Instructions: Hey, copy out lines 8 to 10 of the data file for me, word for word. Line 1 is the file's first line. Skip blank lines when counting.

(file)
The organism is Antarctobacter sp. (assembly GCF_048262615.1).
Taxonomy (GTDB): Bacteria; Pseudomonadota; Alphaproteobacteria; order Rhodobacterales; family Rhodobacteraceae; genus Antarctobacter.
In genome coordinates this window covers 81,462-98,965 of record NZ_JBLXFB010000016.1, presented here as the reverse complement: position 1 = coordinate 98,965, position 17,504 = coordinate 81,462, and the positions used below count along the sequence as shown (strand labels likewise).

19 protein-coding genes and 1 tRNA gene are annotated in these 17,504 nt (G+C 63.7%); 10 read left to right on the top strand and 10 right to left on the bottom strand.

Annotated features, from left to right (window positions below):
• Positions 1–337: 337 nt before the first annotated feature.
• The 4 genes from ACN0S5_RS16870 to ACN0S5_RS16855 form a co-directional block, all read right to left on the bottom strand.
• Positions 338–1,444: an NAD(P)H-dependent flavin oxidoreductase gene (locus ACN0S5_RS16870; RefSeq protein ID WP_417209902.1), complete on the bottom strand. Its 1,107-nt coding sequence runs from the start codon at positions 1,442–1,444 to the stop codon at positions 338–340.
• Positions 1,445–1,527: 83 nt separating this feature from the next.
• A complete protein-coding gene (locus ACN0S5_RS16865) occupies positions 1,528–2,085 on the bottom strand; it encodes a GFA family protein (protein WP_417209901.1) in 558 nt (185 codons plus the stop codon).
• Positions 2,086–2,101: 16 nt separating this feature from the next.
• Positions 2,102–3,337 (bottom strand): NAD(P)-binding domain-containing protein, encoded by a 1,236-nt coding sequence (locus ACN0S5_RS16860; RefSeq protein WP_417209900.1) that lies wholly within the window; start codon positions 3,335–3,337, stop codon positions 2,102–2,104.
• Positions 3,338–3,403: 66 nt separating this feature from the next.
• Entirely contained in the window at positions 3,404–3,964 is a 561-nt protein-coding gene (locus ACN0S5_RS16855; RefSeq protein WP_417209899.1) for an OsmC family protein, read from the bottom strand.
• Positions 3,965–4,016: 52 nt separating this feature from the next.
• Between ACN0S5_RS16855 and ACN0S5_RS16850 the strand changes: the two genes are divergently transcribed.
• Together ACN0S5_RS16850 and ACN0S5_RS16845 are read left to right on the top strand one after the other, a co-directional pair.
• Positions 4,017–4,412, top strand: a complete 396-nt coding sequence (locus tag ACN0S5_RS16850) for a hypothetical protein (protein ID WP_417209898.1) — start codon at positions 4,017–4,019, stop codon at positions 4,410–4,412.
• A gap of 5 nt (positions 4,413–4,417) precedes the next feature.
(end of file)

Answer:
• Positions 338–1,444: an NAD(P)H-dependent flavin oxidoreductase gene (locus ACN0S5_RS16870; RefSeq protein ID WP_417209902.1), complete on the bottom strand. Its 1,107-nt coding sequence runs from the start codon at positions 1,442–1,444 to the stop codon at positions 338–340.
• Positions 1,445–1,527: 83 nt separating this feature from the next.
• A complete protein-coding gene (locus ACN0S5_RS16865) occupies positions 1,528–2,085 on the bottom strand; it encodes a GFA family protein (protein WP_417209901.1) in 558 nt (185 codons plus the stop codon).